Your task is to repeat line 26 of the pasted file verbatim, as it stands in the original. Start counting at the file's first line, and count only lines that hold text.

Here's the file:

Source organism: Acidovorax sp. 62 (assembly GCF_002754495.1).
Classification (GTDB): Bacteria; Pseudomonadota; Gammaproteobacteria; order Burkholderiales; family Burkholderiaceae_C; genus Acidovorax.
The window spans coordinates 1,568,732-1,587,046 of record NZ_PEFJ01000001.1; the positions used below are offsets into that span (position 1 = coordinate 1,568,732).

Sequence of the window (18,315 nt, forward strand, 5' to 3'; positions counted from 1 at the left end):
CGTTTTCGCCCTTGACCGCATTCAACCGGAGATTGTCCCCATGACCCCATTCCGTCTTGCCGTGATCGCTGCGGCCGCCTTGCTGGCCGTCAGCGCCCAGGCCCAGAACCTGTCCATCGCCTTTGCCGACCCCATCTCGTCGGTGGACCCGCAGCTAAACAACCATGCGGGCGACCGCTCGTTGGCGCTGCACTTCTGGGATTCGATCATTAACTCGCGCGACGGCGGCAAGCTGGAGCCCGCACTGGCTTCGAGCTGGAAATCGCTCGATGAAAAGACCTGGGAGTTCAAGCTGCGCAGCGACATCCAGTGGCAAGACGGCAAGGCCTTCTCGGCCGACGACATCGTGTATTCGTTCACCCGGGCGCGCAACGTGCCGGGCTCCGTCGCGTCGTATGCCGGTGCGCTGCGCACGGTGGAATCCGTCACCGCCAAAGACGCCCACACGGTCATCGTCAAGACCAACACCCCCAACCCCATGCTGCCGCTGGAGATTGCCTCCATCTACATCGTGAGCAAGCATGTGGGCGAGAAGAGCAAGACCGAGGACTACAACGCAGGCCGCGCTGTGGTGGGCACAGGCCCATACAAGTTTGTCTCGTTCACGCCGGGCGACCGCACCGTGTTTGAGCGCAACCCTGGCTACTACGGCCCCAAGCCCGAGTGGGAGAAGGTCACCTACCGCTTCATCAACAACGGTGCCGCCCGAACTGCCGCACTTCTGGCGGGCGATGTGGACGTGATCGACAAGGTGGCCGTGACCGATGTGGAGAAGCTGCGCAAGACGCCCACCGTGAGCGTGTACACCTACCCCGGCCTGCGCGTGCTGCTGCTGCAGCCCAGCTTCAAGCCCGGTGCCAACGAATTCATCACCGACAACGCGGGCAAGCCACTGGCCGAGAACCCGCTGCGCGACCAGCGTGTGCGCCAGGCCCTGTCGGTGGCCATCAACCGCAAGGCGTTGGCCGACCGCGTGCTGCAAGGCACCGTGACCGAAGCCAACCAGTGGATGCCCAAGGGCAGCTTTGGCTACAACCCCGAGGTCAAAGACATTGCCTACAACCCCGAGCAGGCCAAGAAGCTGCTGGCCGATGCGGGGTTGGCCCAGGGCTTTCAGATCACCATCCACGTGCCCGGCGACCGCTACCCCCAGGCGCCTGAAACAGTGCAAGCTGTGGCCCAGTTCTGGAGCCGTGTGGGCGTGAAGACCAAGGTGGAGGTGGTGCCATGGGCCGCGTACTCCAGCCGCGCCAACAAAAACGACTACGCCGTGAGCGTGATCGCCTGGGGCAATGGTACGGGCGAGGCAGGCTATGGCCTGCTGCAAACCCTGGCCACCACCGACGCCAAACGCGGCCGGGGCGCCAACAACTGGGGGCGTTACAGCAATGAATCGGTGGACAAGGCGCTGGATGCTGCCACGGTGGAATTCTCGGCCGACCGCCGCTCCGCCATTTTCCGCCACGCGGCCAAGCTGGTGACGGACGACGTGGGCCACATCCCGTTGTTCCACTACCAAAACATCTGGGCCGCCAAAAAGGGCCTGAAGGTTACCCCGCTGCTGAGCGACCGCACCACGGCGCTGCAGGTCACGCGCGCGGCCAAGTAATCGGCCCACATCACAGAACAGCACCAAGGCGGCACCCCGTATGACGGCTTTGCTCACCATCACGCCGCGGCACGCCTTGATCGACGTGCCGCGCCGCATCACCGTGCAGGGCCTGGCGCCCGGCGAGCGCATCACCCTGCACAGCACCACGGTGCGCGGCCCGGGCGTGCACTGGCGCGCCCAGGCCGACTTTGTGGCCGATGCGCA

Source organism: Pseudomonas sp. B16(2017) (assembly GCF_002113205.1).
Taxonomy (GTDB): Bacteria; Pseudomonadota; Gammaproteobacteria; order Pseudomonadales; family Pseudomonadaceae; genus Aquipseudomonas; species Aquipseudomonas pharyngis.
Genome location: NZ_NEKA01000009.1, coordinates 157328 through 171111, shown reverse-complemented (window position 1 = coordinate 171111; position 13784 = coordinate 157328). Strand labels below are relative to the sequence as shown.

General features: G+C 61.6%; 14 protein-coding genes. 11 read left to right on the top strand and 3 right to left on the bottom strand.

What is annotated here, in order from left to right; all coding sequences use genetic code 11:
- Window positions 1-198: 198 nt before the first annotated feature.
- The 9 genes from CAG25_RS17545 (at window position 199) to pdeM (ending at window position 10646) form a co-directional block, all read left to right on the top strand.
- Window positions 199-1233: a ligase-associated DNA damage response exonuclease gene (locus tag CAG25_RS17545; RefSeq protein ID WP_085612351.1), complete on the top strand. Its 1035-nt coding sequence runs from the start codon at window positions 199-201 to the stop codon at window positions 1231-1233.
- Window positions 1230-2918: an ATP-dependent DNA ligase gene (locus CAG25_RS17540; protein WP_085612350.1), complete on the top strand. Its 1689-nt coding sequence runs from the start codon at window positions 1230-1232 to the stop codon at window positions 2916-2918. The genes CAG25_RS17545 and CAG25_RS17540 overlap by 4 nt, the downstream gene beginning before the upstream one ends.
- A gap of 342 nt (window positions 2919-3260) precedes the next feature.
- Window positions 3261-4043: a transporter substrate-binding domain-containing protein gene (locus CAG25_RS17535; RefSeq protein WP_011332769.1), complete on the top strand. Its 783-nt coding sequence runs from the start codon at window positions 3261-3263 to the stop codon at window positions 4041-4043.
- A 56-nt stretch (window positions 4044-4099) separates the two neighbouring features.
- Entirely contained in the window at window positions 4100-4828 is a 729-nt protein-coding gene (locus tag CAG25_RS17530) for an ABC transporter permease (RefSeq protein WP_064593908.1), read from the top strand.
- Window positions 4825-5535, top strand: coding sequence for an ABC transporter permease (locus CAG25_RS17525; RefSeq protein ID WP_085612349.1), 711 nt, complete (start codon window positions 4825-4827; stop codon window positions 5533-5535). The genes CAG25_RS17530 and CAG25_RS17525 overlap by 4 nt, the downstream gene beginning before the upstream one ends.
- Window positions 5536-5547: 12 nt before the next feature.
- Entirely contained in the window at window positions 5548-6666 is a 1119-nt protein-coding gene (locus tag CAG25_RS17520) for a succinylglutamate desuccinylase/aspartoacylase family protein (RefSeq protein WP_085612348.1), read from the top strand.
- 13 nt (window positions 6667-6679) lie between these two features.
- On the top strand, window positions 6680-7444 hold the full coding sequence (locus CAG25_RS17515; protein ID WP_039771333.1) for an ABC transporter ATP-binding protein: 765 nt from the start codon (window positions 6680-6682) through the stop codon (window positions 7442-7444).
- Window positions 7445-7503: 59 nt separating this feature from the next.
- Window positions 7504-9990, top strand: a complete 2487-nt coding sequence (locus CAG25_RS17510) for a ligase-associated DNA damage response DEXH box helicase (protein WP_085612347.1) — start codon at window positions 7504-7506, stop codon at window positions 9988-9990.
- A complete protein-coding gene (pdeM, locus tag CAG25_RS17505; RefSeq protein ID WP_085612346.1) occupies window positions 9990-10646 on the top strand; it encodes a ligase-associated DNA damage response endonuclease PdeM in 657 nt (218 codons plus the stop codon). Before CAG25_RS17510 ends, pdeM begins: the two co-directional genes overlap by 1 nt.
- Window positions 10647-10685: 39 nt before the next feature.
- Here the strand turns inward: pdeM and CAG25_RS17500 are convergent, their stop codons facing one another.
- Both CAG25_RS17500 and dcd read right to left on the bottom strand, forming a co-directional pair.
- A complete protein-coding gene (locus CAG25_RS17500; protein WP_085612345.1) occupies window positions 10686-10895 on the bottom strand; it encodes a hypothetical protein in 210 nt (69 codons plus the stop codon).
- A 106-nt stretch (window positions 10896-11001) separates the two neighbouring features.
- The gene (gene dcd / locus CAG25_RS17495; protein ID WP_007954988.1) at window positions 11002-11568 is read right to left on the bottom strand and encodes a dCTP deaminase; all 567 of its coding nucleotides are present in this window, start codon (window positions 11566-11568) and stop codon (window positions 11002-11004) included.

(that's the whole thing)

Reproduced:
- A complete protein-coding gene (pdeM, locus tag CAG25_RS17505; RefSeq protein ID WP_085612346.1) occupies window positions 9990-10646 on the top strand; it encodes a ligase-associated DNA damage response endonuclease PdeM in 657 nt (218 codons plus the stop codon). Before CAG25_RS17510 ends, pdeM begins: the two co-directional genes overlap by 1 nt.